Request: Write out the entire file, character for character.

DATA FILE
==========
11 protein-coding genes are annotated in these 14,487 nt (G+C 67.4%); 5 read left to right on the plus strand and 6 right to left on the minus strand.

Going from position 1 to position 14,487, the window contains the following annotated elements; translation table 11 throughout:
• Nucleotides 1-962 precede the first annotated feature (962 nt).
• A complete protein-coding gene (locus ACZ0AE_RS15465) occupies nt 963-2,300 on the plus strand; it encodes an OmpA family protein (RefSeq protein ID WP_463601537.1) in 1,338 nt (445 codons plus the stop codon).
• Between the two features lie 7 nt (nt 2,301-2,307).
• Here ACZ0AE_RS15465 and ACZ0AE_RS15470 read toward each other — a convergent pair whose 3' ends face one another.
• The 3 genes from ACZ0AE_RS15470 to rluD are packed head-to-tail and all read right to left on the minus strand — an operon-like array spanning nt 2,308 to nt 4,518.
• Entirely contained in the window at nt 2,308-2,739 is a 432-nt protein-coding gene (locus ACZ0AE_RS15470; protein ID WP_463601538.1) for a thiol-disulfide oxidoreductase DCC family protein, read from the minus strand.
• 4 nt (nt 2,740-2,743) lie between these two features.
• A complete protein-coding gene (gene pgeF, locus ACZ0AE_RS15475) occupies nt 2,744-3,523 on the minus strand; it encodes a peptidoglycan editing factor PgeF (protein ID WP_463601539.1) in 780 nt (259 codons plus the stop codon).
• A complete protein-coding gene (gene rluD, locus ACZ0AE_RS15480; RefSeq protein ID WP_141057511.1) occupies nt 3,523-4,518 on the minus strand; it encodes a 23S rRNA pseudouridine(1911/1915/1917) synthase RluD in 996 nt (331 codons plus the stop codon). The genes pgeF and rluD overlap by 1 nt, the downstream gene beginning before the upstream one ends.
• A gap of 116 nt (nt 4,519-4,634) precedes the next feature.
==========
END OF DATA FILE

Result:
11 protein-coding genes are annotated in these 14,487 nt (G+C 67.4%); 5 read left to right on the plus strand and 6 right to left on the minus strand.

Going from position 1 to position 14,487, the window contains the following annotated elements; translation table 11 throughout:
• Nucleotides 1-962 precede the first annotated feature (962 nt).
• A complete protein-coding gene (locus ACZ0AE_RS15465) occupies nt 963-2,300 on the plus strand; it encodes an OmpA family protein (RefSeq protein ID WP_463601537.1) in 1,338 nt (445 codons plus the stop codon).
• Between the two features lie 7 nt (nt 2,301-2,307).
• Here ACZ0AE_RS15465 and ACZ0AE_RS15470 read toward each other — a convergent pair whose 3' ends face one another.
• The 3 genes from ACZ0AE_RS15470 to rluD are packed head-to-tail and all read right to left on the minus strand — an operon-like array spanning nt 2,308 to nt 4,518.
• Entirely contained in the window at nt 2,308-2,739 is a 432-nt protein-coding gene (locus ACZ0AE_RS15470; protein ID WP_463601538.1) for a thiol-disulfide oxidoreductase DCC family protein, read from the minus strand.
• 4 nt (nt 2,740-2,743) lie between these two features.
• A complete protein-coding gene (gene pgeF, locus ACZ0AE_RS15475) occupies nt 2,744-3,523 on the minus strand; it encodes a peptidoglycan editing factor PgeF (protein ID WP_463601539.1) in 780 nt (259 codons plus the stop codon).
• A complete protein-coding gene (gene rluD, locus ACZ0AE_RS15480; RefSeq protein ID WP_141057511.1) occupies nt 3,523-4,518 on the minus strand; it encodes a 23S rRNA pseudouridine(1911/1915/1917) synthase RluD in 996 nt (331 codons plus the stop codon). The genes pgeF and rluD overlap by 1 nt, the downstream gene beginning before the upstream one ends.
• A gap of 116 nt (nt 4,519-4,634) precedes the next feature.